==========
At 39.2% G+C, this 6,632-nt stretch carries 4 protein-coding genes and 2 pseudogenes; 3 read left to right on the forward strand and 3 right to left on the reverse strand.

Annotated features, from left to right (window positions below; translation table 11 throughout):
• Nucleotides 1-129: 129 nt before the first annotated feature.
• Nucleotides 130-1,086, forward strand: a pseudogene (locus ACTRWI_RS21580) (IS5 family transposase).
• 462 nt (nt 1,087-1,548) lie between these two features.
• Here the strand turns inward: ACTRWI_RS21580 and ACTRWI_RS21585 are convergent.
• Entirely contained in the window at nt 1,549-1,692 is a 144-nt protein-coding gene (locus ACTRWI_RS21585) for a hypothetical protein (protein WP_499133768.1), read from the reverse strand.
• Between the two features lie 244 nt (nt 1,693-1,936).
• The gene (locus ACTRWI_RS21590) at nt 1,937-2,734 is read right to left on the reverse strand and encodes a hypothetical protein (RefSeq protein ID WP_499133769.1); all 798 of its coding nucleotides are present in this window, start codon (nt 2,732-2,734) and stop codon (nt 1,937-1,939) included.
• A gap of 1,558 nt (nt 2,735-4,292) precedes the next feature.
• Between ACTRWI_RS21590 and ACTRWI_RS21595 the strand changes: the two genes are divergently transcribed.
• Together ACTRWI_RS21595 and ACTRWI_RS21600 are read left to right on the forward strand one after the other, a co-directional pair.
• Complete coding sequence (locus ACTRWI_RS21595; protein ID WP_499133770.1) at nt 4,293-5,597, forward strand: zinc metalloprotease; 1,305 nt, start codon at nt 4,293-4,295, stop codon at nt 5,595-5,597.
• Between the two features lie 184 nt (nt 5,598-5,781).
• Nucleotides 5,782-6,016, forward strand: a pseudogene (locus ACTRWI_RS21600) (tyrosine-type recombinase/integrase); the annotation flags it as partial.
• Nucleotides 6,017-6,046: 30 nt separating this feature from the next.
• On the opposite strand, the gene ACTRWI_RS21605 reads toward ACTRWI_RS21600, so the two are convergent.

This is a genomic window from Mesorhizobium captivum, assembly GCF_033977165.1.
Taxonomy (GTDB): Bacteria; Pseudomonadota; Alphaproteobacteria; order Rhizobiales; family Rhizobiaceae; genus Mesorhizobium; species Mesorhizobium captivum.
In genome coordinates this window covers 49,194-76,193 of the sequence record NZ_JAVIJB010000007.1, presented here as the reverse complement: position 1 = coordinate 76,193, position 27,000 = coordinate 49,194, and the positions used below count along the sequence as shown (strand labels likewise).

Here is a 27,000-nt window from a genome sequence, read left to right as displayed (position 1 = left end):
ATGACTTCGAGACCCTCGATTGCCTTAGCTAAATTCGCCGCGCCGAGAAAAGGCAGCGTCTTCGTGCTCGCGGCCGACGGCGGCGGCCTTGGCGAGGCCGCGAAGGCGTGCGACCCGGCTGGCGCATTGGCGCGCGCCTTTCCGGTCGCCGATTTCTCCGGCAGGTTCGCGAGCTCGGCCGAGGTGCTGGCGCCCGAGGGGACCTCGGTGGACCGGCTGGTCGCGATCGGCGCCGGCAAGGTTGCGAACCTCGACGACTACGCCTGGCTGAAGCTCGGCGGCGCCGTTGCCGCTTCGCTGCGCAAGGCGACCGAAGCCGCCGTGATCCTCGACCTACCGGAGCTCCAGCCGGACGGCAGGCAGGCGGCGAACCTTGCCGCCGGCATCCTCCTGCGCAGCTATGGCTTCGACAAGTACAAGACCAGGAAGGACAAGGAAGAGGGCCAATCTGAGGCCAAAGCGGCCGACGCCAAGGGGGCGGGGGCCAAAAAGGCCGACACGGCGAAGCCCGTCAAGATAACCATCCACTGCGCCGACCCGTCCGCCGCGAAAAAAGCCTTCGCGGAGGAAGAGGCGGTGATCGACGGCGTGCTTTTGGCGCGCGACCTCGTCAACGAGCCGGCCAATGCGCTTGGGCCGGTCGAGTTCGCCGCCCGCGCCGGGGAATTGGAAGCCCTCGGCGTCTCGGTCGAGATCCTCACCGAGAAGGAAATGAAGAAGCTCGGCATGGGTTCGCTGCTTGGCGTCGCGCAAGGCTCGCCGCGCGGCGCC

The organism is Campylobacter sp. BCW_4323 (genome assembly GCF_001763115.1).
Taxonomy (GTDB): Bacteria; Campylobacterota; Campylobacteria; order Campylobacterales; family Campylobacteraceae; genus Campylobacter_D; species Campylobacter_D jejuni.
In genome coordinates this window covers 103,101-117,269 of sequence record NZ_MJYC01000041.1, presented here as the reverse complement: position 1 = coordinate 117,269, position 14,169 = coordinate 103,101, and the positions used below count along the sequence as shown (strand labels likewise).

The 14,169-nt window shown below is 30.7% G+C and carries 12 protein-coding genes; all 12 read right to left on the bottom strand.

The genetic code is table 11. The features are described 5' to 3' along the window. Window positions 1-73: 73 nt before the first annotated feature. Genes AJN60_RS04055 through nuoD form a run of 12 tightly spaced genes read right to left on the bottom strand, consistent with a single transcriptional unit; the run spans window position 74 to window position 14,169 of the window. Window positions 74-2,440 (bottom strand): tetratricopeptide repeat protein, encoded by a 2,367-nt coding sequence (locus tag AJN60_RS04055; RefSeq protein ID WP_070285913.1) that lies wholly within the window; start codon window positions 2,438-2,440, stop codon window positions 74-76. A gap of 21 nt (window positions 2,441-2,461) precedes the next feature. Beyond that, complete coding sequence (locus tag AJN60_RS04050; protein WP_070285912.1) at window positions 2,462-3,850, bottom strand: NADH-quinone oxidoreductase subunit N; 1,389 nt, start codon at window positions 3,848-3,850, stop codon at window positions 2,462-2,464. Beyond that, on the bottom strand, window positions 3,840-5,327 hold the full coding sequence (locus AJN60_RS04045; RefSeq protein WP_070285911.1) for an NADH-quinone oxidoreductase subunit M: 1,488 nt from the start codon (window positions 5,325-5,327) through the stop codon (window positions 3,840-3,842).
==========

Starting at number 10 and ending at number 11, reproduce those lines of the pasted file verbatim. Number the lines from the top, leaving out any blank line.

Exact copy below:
• A gap of 1,558 nt (nt 2,735-4,292) precedes the next feature.
• Between ACTRWI_RS21590 and ACTRWI_RS21595 the strand changes: the two genes are divergently transcribed.